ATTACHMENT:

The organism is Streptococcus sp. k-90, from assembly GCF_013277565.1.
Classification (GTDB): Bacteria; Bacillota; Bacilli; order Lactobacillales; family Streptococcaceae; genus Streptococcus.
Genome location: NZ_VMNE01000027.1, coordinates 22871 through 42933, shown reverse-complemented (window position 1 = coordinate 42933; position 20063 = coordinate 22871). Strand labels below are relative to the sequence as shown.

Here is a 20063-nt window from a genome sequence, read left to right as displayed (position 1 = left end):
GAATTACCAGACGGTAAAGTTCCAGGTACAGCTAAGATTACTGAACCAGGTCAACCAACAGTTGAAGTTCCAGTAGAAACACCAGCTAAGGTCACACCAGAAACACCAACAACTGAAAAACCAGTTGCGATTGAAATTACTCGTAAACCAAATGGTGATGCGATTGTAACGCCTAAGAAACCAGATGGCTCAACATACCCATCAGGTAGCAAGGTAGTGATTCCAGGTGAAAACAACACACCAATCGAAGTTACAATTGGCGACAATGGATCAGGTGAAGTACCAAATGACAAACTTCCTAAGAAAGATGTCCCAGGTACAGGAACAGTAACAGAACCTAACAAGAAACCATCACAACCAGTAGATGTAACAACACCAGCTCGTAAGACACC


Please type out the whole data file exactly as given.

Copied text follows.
The organism is Streptococcus sp. k-90, from assembly GCF_013277565.1.
Classification (GTDB): Bacteria; Bacillota; Bacilli; order Lactobacillales; family Streptococcaceae; genus Streptococcus.
Genome location: NZ_VMNE01000027.1, coordinates 22871 through 42933, shown reverse-complemented (window position 1 = coordinate 42933; position 20063 = coordinate 22871). Strand labels below are relative to the sequence as shown.

Here is a 20063-nt window from a genome sequence, read left to right as displayed (position 1 = left end):
GAATTACCAGACGGTAAAGTTCCAGGTACAGCTAAGATTACTGAACCAGGTCAACCAACAGTTGAAGTTCCAGTAGAAACACCAGCTAAGGTCACACCAGAAACACCAACAACTGAAAAACCAGTTGCGATTGAAATTACTCGTAAACCAAATGGTGATGCGATTGTAACGCCTAAGAAACCAGATGGCTCAACATACCCATCAGGTAGCAAGGTAGTGATTCCAGGTGAAAACAACACACCAATCGAAGTTACAATTGGCGACAATGGATCAGGTGAAGTACCAAATGACAAACTTCCTAAGAAAGATGTCCCAGGTACAGGAACAGTAACAGAACCTAACAAGAAACCATCACAACCAGTAGATGTAACAACACCAGCTCGTAAGACACC